General Resources, Information & Links

Game-Based Learning / Educational Technology
Developers and Vendors

Karl Kapp on Video Games
TEDx Talk at TEDxNavesink

Often video games are considered to be a waste of time or a frivolous activity. However, there is another side to video games–they can help us in real life. Explore life lessons that can be gained from playing and reflecting upon video games to make our lives better.

The Games and Professional Simulations
The Games and Professional Simulations (GAPS) Research Consortium is made up of researchers, educators, and tech developers who study, design, and build virtual internships and innovative assessment tools. GAPS is led by the Epistemic Games Group at the University of Wisconsin, and it includes members from Aalborg Universitet, the Institute for Intelligent Systems at the University of Memphis, the Massachusetts Audubon Society, the Open Universiteit Nederland, the University of Georgia, the University of Massachusetts-Dartmouth, and the University of Pittsburgh.


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Epistemic Games Group
University of Wisconsin



Institute for Intelligent Systems
University of Memphis



Audubon Society



Open Universiteit Nederland


University of Pittsburgh

University of Pittsburgh


Univeristy of Georgia

University of Georgia



University of Massachusetts



Aalborg Universitet
Copenhagen, Denmark


The Games in Learning is a news and information service aimed at increasing the amount of information available for those interested in developing and funding new educational games for children and young adults. The site is operated by the Joan Ganz Cooney Center at Sesame Workshop and is a project of the Games and Learning Publishing Council. The Council and the Site are made possible by a grant from the Bill & Melinda Gates Foundation.

The gaming industry has grown to be a behemoth $65 billion-a-year industry, with products ranging from arcade-style shooter games to increasingly complex tools for learning and education. Although games have for decades made their way into classrooms and informal learning outlets, there are few major sources to inform the development and funding of games with overt or subtle educational components. provides an unbiased source for research to help those producers and funders who want their games to “do good” and to assess what has and has not worked.

To serve game developers and foundations, venture capitalists, government agencies and others who support the development of new games, we will produce a variety of content including:

  • Market snapshots. These brief reports will help to explain the potential markets for new games, including size, challenges and opportunities.
  • Translation of Research. These reports will offer possible takeaways that are often hidden in academic journals and highlight the best new research.
  • Explainers. These reports will explain some of the more arcane and jargon-filled aspects of the educational games market, introducing and analyzing key trends.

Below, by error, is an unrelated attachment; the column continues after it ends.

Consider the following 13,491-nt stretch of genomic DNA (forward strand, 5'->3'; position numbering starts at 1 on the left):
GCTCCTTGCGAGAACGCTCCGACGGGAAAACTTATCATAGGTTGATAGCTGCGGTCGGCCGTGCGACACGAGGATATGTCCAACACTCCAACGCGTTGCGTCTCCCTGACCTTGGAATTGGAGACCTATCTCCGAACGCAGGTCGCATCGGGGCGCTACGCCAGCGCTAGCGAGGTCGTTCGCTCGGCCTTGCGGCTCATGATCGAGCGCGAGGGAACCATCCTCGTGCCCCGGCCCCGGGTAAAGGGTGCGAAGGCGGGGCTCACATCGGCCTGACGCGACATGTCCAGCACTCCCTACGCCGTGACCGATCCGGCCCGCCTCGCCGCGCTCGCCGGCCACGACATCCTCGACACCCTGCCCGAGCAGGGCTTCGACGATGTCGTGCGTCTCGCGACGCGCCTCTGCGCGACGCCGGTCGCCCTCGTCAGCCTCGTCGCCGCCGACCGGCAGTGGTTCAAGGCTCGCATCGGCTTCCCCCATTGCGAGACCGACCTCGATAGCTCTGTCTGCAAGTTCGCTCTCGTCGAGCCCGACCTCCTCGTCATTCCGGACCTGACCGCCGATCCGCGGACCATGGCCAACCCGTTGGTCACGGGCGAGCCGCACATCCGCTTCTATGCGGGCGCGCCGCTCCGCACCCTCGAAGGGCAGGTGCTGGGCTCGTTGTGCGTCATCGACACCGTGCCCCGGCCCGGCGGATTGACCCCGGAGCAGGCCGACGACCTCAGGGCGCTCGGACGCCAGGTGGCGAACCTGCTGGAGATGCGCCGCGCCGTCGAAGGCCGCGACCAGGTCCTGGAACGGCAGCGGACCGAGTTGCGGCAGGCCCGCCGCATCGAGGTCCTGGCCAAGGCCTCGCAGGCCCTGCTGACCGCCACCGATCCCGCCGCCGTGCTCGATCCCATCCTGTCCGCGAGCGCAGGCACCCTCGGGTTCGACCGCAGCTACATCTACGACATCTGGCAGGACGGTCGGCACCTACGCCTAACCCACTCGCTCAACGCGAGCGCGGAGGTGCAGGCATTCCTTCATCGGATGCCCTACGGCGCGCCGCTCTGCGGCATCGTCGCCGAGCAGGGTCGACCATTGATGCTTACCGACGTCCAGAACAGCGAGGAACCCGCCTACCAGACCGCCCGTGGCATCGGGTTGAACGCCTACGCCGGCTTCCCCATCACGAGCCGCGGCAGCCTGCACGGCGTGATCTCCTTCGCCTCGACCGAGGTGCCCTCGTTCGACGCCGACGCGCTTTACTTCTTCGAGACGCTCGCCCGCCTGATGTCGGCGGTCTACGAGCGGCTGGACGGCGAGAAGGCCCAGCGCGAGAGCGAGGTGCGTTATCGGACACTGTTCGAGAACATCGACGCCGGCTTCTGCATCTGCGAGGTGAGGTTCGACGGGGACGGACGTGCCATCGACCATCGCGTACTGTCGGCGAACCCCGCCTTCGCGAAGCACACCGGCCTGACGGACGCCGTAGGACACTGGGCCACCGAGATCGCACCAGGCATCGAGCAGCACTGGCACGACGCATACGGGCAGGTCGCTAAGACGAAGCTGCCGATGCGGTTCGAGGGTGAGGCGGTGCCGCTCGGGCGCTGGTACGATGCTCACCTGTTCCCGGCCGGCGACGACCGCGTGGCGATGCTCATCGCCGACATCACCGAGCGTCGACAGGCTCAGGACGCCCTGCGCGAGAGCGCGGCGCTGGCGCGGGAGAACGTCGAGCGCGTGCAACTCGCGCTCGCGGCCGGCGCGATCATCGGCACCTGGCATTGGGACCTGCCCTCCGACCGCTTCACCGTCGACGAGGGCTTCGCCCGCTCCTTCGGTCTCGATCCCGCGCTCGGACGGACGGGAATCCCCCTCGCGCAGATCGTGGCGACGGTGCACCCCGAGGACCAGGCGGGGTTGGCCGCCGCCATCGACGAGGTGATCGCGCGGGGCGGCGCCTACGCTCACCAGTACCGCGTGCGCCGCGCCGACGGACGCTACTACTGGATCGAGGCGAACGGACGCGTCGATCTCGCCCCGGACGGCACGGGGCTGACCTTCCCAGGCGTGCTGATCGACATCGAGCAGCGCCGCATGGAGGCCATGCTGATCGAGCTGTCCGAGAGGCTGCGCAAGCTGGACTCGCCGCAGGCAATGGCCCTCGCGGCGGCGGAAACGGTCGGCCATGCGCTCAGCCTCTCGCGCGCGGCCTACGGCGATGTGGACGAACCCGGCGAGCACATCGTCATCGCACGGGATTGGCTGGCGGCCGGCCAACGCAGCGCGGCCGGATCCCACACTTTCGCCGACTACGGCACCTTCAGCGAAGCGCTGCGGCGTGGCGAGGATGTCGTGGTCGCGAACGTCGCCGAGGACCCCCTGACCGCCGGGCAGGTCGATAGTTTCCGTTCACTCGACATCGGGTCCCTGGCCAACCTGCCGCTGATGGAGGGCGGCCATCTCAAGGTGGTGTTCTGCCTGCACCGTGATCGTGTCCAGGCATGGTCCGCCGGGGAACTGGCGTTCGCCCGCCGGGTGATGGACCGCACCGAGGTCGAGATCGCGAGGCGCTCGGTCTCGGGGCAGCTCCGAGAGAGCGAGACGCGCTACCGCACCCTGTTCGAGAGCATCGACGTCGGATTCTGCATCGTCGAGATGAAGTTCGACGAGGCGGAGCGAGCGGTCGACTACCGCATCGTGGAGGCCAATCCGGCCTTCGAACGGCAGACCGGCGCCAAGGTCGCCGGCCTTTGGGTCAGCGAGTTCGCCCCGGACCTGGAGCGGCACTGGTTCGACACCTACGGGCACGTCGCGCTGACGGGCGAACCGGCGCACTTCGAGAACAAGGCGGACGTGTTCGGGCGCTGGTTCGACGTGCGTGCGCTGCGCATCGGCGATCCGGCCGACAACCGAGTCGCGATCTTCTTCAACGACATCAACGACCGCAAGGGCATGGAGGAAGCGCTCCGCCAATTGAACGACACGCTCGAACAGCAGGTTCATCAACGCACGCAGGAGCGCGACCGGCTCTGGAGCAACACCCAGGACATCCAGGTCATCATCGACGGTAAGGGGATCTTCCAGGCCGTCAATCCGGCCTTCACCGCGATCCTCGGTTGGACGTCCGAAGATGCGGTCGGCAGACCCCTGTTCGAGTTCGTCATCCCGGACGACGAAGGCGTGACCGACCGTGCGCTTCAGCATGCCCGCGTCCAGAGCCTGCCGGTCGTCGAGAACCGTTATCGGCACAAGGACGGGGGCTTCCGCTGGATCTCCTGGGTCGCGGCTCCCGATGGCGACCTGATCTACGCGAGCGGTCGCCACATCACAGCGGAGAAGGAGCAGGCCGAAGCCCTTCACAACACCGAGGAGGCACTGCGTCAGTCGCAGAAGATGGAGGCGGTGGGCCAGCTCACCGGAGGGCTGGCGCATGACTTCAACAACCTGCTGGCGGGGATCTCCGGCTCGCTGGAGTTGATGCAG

• Commentaries. Track the thinking of some of the leaders in the industry through timely and engaging op-eds and audio interviews.

Futurelab at NFER

Futurelab at NFER is committed to developing creative and innovative approaches to education, teaching and learning. We achieve this through a mixture of research, school development, CPD workshops, and resources.

Our legacy work covers a range of both topical and forward-thinking areas including curriculum innovation; digital literacy and participation; learning spaces; play and computer games and assessment.

Futurelab was set-up in 2001 with start-up funding from the Department for Education. Our initial remit was to capitalise on the UK’s strength in digital media and content to enhance the learning experience for school children. Early landmark projects included Savannah, MediaStage and Space Signpost.

The remit of the organisation evolved to focus on learning and teaching innovation, maintaining its specialist knowledge of digital technologies but expanding into new areas such as social justice, and digital literacy and participation, typified by projects like Enquiring Minds and Beyond Current Horizons.

In November 2011 Futurelab Education merged with the National Foundation for Educational Research (NFER). NFER’s established track record for reliable and authoritative world-class research and assessment combined with Futurelab’s reputation for creativity and use of technology create a unique force for driving change in education. Coming together, the charities offer unrivalled research capacity that will benefit young people, schools and educationalists in the UK and wider afield.

Institute of Play
At the Institue of Play, "We create learning experiences rooted in the principles of game design—experiences that simulate real world problems, and require dynamic, well-rounded solutions. We support teachers and other learning leaders in making learning irresistible—creating for students a powerful need to know, and a hunger to learn more. We believe in making learning relevant—to the technologies that shape our kids’ lives, the passions that fuel their ambitions, and the demands of life in the 21st century."

Our world is changing so quickly that we can only begin to imagine what the future will hold. But we are failing to teach our kids the skills and knowledge they need to succeed in today’s world.

(Percent of people who report feeling engaged in school or work)

So how will we prepare them for jobs that haven’t even been invented yet?

The real work of a 21st century education is to spark the passion for lifelong learning that our kids will need to navigate their way to a promising tomorrow.